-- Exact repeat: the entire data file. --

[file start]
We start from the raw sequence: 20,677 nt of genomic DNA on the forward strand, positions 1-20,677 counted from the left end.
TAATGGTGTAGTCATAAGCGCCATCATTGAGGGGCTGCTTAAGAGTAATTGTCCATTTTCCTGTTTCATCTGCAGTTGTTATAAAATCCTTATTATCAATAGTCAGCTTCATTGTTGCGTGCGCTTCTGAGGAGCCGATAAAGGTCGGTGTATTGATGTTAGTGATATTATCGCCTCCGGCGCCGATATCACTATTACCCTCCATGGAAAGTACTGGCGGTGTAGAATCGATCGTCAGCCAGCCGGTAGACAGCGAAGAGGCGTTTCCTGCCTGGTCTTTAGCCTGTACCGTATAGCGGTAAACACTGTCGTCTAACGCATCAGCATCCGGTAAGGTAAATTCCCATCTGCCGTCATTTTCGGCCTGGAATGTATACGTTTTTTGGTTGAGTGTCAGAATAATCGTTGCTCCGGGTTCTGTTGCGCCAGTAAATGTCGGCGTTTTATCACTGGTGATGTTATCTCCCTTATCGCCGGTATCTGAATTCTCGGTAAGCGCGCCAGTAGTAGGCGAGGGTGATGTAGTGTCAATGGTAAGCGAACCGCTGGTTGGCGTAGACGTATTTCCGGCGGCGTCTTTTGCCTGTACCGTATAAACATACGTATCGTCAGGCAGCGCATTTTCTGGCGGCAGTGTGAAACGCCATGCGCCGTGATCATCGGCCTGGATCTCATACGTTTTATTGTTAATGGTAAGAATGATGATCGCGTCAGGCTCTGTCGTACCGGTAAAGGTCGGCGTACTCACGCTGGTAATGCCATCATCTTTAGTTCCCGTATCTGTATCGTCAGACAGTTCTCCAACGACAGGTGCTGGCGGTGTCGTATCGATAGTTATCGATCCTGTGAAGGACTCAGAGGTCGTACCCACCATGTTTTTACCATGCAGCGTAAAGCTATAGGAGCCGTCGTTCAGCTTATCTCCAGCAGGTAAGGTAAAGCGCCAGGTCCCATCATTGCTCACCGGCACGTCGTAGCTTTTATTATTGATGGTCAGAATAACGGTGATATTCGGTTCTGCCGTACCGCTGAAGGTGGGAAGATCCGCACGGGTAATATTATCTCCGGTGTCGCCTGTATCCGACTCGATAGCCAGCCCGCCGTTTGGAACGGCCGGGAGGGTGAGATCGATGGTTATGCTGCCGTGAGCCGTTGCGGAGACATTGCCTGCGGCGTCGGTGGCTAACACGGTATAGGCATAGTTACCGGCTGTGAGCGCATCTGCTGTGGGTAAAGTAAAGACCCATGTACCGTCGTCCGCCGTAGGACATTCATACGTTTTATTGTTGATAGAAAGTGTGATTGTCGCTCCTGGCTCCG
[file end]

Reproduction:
We start from the raw sequence: 20,677 nt of genomic DNA on the forward strand, positions 1-20,677 counted from the left end.
TAATGGTGTAGTCATAAGCGCCATCATTGAGGGGCTGCTTAAGAGTAATTGTCCATTTTCCTGTTTCATCTGCAGTTGTTATAAAATCCTTATTATCAATAGTCAGCTTCATTGTTGCGTGCGCTTCTGAGGAGCCGATAAAGGTCGGTGTATTGATGTTAGTGATATTATCGCCTCCGGCGCCGATATCACTATTACCCTCCATGGAAAGTACTGGCGGTGTAGAATCGATCGTCAGCCAGCCGGTAGACAGCGAAGAGGCGTTTCCTGCCTGGTCTTTAGCCTGTACCGTATAGCGGTAAACACTGTCGTCTAACGCATCAGCATCCGGTAAGGTAAATTCCCATCTGCCGTCATTTTCGGCCTGGAATGTATACGTTTTTTGGTTGAGTGTCAGAATAATCGTTGCTCCGGGTTCTGTTGCGCCAGTAAATGTCGGCGTTTTATCACTGGTGATGTTATCTCCCTTATCGCCGGTATCTGAATTCTCGGTAAGCGCGCCAGTAGTAGGCGAGGGTGATGTAGTGTCAATGGTAAGCGAACCGCTGGTTGGCGTAGACGTATTTCCGGCGGCGTCTTTTGCCTGTACCGTATAAACATACGTATCGTCAGGCAGCGCATTTTCTGGCGGCAGTGTGAAACGCCATGCGCCGTGATCATCGGCCTGGATCTCATACGTTTTATTGTTAATGGTAAGAATGATGATCGCGTCAGGCTCTGTCGTACCGGTAAAGGTCGGCGTACTCACGCTGGTAATGCCATCATCTTTAGTTCCCGTATCTGTATCGTCAGACAGTTCTCCAACGACAGGTGCTGGCGGTGTCGTATCGATAGTTATCGATCCTGTGAAGGACTCAGAGGTCGTACCCACCATGTTTTTACCATGCAGCGTAAAGCTATAGGAGCCGTCGTTCAGCTTATCTCCAGCAGGTAAGGTAAAGCGCCAGGTCCCATCATTGCTCACCGGCACGTCGTAGCTTTTATTATTGATGGTCAGAATAACGGTGATATTCGGTTCTGCCGTACCGCTGAAGGTGGGAAGATCCGCACGGGTAATATTATCTCCGGTGTCGCCTGTATCCGACTCGATAGCCAGCCCGCCGTTTGGAACGGCCGGGAGGGTGAGATCGATGGTTATGCTGCCGTGAGCCGTTGCGGAGACATTGCCTGCGGCGTCGGTGGCTAACACGGTATAGGCATAGTTACCGGCTGTGAGCGCATCTGCTGTGGGTAAAGTAAAGACCCATGTACCGTCGTCCGCCGTAGGACATTCATACGTTTTATTGTTGATAGAAAGTGTGATTGTCGCTCCTGGCTCCG